Ultimately, it is the player who has the final say on Connor’s fate.
But, the problem that this game faces is that there are at least 40 endings minimum. In it of itself, this is not bad (and its so much fun to try to figure out how to reach every ending!) But, with how spread out the storytelling is, it doesn’t leave much room for telling in-depth characters with complicated backstories.
That’s not too say Detroit: Become Human is a bad game at all! Its still a very fun game to play, but I’m merely pointing out a simple flaw that the game has.
However, let’s look at Telltale’s Walking Dead. It has a much simpler story. It takes place during a zombie apocalypse. You play as Lee Everett, an escaped convict who murdered a Senator. He stumbles upon a group of people during the apocalypse. He learns to live with them while also hiding his past behind him.
Just like Detroit: Become Human, you make choices as Lee that have an effect on the story. But, unlike Detroit, Telltale’s game has much deeper characters with deeper backstories. This is because the ‘choices’ that are offered to the player are merely an illusion.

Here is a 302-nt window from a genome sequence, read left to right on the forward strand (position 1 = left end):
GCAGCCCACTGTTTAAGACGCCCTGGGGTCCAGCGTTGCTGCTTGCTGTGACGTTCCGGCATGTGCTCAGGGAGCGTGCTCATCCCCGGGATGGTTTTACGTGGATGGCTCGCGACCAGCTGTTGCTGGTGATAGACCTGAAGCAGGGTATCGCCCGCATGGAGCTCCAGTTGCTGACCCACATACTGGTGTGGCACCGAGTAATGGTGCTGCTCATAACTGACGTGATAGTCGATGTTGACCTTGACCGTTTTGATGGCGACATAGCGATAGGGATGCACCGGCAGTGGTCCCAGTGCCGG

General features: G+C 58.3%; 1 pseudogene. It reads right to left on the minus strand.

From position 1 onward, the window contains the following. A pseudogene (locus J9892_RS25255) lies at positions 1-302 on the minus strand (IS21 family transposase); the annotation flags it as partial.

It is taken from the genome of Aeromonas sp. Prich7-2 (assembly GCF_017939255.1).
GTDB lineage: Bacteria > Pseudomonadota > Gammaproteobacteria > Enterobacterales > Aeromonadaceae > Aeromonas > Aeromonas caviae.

There’s only one ending to the game, and no matter what choice you make, you cannot change that ending.
These choices don’t actually have a long-lasting effect on the story. Any time the story changes because of player choice, it always finds a way to autocorrect itself and go where the developers what it to go. Its easier to tell deeper characters when the developers get to decide what happens to these characters.
But, what makes Undertale so unique? Well, it managed to find a way to combine both ideas: allowing the player to have choice while also telling a deep story with complex characters. Unlike the previous two games, where choices are typically put in front of the player via dialogue options, every choice the player has in Undertale is determined through its combat. Every single time the player kills even a single monster, the story changes.
This ultimately leads a multitude of endings, but the two most prominent are: the genocide route and the pacifist route. As I said before, you will always end up in combat with a monster. But, you can choose to fight and kill them, or try to find a way to befriend them, and ‘spare’ their lives.
The game’s focus on pacifism is so heavy that even in the original trailer for the game, it calls itself: “The friendly RPG where nobody has to die.”